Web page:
CT dose optimization and its global impact on stakeholders

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CT dose optimization and its global impact on stakeholders

September 21, 2016
From the September 2016 issue of HealthCare Business News magazine

Improved and expanded CT policies and procedures
Putting clear, specific and reasonable policies and procedures in place to codify the CT dose reduction program is an essential part of the successful CT dose optimization program. This action is a critically important one that creates a lasting structure at the facility or facilities, which enables the CT dose optimization program to continue working into the future despite staff turnover. Facilities executing successful CT dose initiatives spend time reviewing their CT policies and procedures, and put a high level of attention into the details of workflow, process, roles and responsibilities.

In some cases, facilities have found that bringing in a third-party operations/technical consultant can be helpful in this particular task, as an outsider may have seen things that work well in similar facilities, or be able to identify pitfalls from their previous experiences. No matter how the institution approaches this process, it tends to take time and some degree of iteration and experimentation before the process is complete. In the minority of facilities that have completed this action, it has been done typically (and I think rightfully) near the end of the implementation phase of the dose optimization program, as creation of high-quality policies and procedures is more likely when staff are fully trained, familiar with the processes and many details have already been worked out in the program.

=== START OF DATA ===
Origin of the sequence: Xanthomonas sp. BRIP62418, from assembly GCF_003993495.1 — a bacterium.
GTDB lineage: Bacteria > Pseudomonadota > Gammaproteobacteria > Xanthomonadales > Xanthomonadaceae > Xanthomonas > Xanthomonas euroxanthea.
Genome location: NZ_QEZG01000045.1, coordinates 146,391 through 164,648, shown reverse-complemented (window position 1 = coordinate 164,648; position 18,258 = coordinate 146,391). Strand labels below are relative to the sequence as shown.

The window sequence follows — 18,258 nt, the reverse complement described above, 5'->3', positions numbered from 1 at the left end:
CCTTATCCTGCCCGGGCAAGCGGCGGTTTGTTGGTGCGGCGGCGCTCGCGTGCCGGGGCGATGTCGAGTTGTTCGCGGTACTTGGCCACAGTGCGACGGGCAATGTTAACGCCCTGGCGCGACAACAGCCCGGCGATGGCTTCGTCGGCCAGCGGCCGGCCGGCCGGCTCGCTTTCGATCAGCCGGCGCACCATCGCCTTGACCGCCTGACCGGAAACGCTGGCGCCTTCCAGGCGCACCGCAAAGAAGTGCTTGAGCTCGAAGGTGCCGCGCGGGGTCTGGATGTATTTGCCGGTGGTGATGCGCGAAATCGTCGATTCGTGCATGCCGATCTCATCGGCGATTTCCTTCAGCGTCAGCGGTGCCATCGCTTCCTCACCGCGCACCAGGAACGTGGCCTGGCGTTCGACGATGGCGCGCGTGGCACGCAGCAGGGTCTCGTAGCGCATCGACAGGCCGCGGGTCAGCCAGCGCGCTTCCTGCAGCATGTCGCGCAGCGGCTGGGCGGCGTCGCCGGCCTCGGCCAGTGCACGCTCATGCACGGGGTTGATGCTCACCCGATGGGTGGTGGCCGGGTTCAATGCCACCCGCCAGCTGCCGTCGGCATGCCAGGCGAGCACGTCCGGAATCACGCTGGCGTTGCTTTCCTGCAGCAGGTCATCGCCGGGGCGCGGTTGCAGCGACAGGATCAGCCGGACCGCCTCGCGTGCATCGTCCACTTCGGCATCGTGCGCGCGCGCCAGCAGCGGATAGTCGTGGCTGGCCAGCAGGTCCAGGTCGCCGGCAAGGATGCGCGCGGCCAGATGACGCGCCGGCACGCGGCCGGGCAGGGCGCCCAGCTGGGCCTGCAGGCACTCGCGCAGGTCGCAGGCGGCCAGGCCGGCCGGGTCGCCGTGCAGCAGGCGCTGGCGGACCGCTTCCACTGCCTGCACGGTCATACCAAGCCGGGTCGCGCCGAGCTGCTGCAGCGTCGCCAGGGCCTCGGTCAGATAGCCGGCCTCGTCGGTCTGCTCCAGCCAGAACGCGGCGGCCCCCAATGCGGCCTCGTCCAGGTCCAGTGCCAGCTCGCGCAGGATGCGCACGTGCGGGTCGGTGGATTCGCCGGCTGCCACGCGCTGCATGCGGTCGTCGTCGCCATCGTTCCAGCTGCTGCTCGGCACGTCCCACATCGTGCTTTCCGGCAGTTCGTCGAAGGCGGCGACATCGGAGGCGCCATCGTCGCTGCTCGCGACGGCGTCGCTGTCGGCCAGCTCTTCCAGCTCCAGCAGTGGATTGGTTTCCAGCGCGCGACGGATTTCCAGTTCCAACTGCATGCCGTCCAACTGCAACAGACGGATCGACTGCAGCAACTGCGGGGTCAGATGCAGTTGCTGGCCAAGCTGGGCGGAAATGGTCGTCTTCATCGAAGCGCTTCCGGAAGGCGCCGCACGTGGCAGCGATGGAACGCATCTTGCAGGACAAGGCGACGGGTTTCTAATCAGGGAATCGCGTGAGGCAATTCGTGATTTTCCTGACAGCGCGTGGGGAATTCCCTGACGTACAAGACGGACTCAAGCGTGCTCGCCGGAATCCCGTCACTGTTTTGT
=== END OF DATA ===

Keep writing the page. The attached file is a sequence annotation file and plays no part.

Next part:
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The state of CT dose optimization in the U.S. has evolved substantially in the past decade, prompted by greater public and regulatory concern as well as by enhanced health care industry awareness. Administrators, technologists, radiologists and medical physicists are all more cognizant of the need to reduce patient doses while maintaining acceptable image quality. CT equipment manufacturers have improved their hardware and software to enhance dose efficiency and radiation safety. Software vendors have created sophisticated patient dose tracking and analysis products and services.

And many health care facilities have started to build the administrative and technical framework necessary for a successful and ongoing CT dose optimization program. We are still in the early days of this effort. Many CT imaging facilities still have no formal CT dose optimization program, or their program is not yet fully formed in the sense that: all CT staff are properly trained on dose reduction techniques; CT policies and procedures define and describe the operation of the CT dose optimization program; all CT protocols have been dose-optimized; appropriate CT protocol controls are in place; patient CT doses are analyzed to identify outliers, spot trends and compare to external benchmarks; and patient CT doses are reported to stakeholders appropriately and fed back into the dose optimization program, resulting in continual improvement to protocols and processes.

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